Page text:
# arrangement of the word $“\bf{MATHEMATICS}”$ in which no two same letter occur together.

Total number of arrangement of the word $”\bf{MATHEMATICS}”$ in which

no two same letter occur together.

$\bf{My\; Try::}$ Here word contain $\bf{2M,2A,2T,H,E,I,C,S}$

So first we will arrange $\bf{H,E,I,C,S}$ as $\bf{5!}$ ways

$$\bf{-H-E-I-C-S-}$$

No we have $6$ gap and we can arrange $\bf{2M,2T,2A}$ as $\displaystyle \frac{6!}{2!\cdot 2!\cdot 2!}$

So total number of ways is $\displaystyle \bf{5!\times \frac{6!}{2!\cdot 2!\cdot 2!}}$

Is my solution is right, If not then how can we calculate it.

Help me

Thanks

#### Solutions Collecting From Web of "arrangement of the word $“\bf{MATHEMATICS}”$ in which no two same letter occur together."

First, let’s count the number of distinguishable arrangements of the word MATHEMATICS, which has eleven letters. We can fill two of the eleven positions with an M in $\binom{11}{2}$ ways. We can fill two of the remaining nine positions with an A in $\binom{9}{2}$ ways. We can fill two of the remaining seven positions with a T in $\binom{7}{2}$ ways. The five remaining letters can be permuted in $5!$ ways. Hence, the number of arrangements of the letters of the word MATHEMATICS is
$$\binom{11}{2}\binom{9}{2}\binom{7}{2} \cdot 5! = \frac{11!}{9!2!} \cdot \frac{9!}{7!2!} \cdot \frac{7!}{5!2!} \cdot 5! = \frac{11!}{2!2!2!}$$
From these arrangements, we must exclude those in which two adjacent letters are the same.

We use the Inclusion-Exclusion Principle.

Consider those arrangements in which two adjacent letters are the same. Suppose, for example, that the two A’s are consecutive. Place them in a box. We now have ten objects to arrange, the other nine letters in the word MATHEMATICS and the box containing the two A’s. We can select two of the ten positions for the M’s in $\binom{10}{2}$ ways, two of the remaining eight positions for the T’s in $\binom{8}{2}$ ways, and arrange the other six objects in $6!$ ways. Thus, the number of arrangements in which the two A’s are adjacent is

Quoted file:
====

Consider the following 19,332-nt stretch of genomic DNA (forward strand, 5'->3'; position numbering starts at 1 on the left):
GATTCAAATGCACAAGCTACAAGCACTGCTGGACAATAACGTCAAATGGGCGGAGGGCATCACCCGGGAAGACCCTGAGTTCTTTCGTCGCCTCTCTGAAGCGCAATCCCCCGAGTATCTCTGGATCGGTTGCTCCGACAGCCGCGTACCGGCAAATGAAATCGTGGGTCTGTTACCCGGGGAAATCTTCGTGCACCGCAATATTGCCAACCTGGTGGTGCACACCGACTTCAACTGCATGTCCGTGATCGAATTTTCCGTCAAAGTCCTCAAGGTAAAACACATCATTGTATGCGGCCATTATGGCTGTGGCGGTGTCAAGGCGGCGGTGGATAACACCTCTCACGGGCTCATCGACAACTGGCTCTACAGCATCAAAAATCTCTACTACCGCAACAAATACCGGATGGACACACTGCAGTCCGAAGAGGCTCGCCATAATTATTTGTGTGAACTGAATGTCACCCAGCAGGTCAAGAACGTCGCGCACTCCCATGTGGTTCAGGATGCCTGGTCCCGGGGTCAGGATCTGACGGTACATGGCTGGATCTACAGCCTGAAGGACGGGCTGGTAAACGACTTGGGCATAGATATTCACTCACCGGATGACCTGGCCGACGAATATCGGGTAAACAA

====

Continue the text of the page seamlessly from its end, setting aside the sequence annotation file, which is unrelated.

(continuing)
$$\binom{10}{2}\binom{8}{2} \cdot 6! = \frac{10!}{2!2!}$$
An analogous argument applies to the two M’s and two T’s. Since there are three ways of choosing the pair of adjacent letters that are the same, the number of arrangements in which two consecutive letters are the same is
$$\binom{3}{1} \cdot \frac{10!}{2!2!}$$

Next, we count those arrangements in which two adjacent letters are the same and two other adjacent letters are the same. Suppose, for example, that the two A’s are adjacent and the two M’s are adjacent. Place the A’s in an amber box and the M’s in a maroon box. We now have nine objects to arrange, the two boxes, two T’s, and the other five letters. We can select two of the nine positions for the T’s in $\binom{9}{2}$ ways, then arrange the remaining seven objects in $7!$ ways. Hence, the number of arrangements in which the two A’s are adjacent and the two M’s are adjacent is
$$\binom{9}{2} \cdot 7! = \frac{9!}{2!}$$
Since there are $\binom{3}{2}$ ways to select two adjacent letters that are the same and two other adjacent letters that are the same, the number of arrangements of the word MATHEMATICS in which two adjacent letters are the same and two other adjacent letters are the same is
$$\binom{3}{2} \cdot \frac{9!}{2!}$$
Finally, we count those arrangements in which the two A’s are adjacent, the two M’s are adjacent, and the two T’s are adjacent. Place the A’s in an amber box, the M’s in a maroon box, and the T’s in a turquoise box. We then have eight objects to arrange, the three different color boxes and the five other letters. They can be arranged in $8!$ ways.

Thus, by the Inclusion-Exclusion Principle, the number of distinguishable arrangements of the word MATHEMATICS in which no two adjacent letters are the same is